A self-driving car is not the same in that we’ll likely get a true self-driving car of capability X, and then want to evolve it to capability Y, and then to capability Z, etc. This is going to be an ongoing achievement.

  1. Societal Impact Direct or Indirect

The moonshot had indirect impacts on society. It did not change the day-to-day lives of people. Some offshoots of the moonshot did ultimately change our lives, but the actual arriving at the moon did not. It might have created great spirit, which then led to other interests and later advances in technology. But the everyday person was not directly impacted by landing on the moon.

A self-driving car is going to change it all. All people will be directly impacted. Some say for example that it will change how the elderly live and what they can do. Some say it will change how we interact with each other. This is profound and transformative innovation.

  1. Series of Steps Versus One Giant Leap

Getting to the moon took a series of painstaking steps. We first figured out how to get a rocket into outer space. We then took up monkeys. We then took up humans. We orbited the earth. We went to the moon but did not land. We finally then went to the moon and landed. It was not one giant leap overnight that got us there.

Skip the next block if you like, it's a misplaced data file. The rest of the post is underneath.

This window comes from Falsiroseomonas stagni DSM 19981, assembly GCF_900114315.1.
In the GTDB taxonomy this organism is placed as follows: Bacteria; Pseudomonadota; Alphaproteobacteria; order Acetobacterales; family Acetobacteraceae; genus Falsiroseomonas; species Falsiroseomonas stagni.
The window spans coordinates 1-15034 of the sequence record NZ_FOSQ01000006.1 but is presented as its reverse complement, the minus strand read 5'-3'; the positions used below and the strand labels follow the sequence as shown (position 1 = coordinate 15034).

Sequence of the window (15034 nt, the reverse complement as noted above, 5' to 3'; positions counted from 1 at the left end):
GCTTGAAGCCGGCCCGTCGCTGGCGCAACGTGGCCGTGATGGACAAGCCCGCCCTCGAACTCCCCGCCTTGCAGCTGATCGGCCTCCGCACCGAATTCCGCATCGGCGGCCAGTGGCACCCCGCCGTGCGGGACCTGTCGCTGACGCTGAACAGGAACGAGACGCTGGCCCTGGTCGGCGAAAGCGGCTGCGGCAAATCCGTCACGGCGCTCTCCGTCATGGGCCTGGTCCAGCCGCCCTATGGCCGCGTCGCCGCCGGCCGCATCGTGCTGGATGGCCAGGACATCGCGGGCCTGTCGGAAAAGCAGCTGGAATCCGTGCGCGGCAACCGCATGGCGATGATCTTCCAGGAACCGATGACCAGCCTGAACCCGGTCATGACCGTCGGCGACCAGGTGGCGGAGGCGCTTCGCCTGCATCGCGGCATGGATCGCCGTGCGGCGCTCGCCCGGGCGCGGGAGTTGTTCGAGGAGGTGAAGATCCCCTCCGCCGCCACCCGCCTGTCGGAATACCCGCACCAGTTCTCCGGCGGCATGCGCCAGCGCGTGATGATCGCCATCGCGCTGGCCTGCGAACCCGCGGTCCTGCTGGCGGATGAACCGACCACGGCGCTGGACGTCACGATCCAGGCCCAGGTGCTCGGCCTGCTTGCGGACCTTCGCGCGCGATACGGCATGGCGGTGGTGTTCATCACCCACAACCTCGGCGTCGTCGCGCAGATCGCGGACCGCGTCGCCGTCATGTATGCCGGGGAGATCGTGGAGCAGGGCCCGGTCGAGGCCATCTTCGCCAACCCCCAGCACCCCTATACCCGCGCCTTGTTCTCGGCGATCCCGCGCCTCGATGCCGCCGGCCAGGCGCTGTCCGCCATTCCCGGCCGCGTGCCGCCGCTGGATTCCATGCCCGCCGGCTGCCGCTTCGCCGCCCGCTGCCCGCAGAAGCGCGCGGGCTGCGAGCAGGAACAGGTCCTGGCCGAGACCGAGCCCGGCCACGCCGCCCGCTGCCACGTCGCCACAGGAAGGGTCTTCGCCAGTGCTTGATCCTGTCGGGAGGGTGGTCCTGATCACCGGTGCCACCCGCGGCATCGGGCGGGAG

Self-driving cars are the same. We are going to get there one step at a time. That being said, some believe that we don’t need to do this a step at a time. Rather than getting to Level 3, and then to Level 4, and then to Level 5, some say that the way to get there is to go from now to Level 5. Google’s earlier plans were that way. They wanted to skip the intervening levels and get us to a Level 5. Doubtful about this. It is going to be more incremental than one giant leap.

  1. Known by an Event Versus By Emergence

People remember where they were when we landed on the moon. It was a huge event. A life remembering event.

For a true self-driving car, I am doubtful that it will be that one day have some car maker that announces they have a Level 5 car and here it is. Voila. Take away the cape and there’s a true self-driving car. Instead, it will emerge over time. There goes the Level 5 self-driving car, being tested again and again.

  1. Things Will Go Wrong

You might know about Apollo 13, the mission that had to abort the moon mission and come back home. It was a success in that it proved that we could handle such an emergency. It was an example too of things that can go wrong. There were other notable setbacks too during the moon aiming years.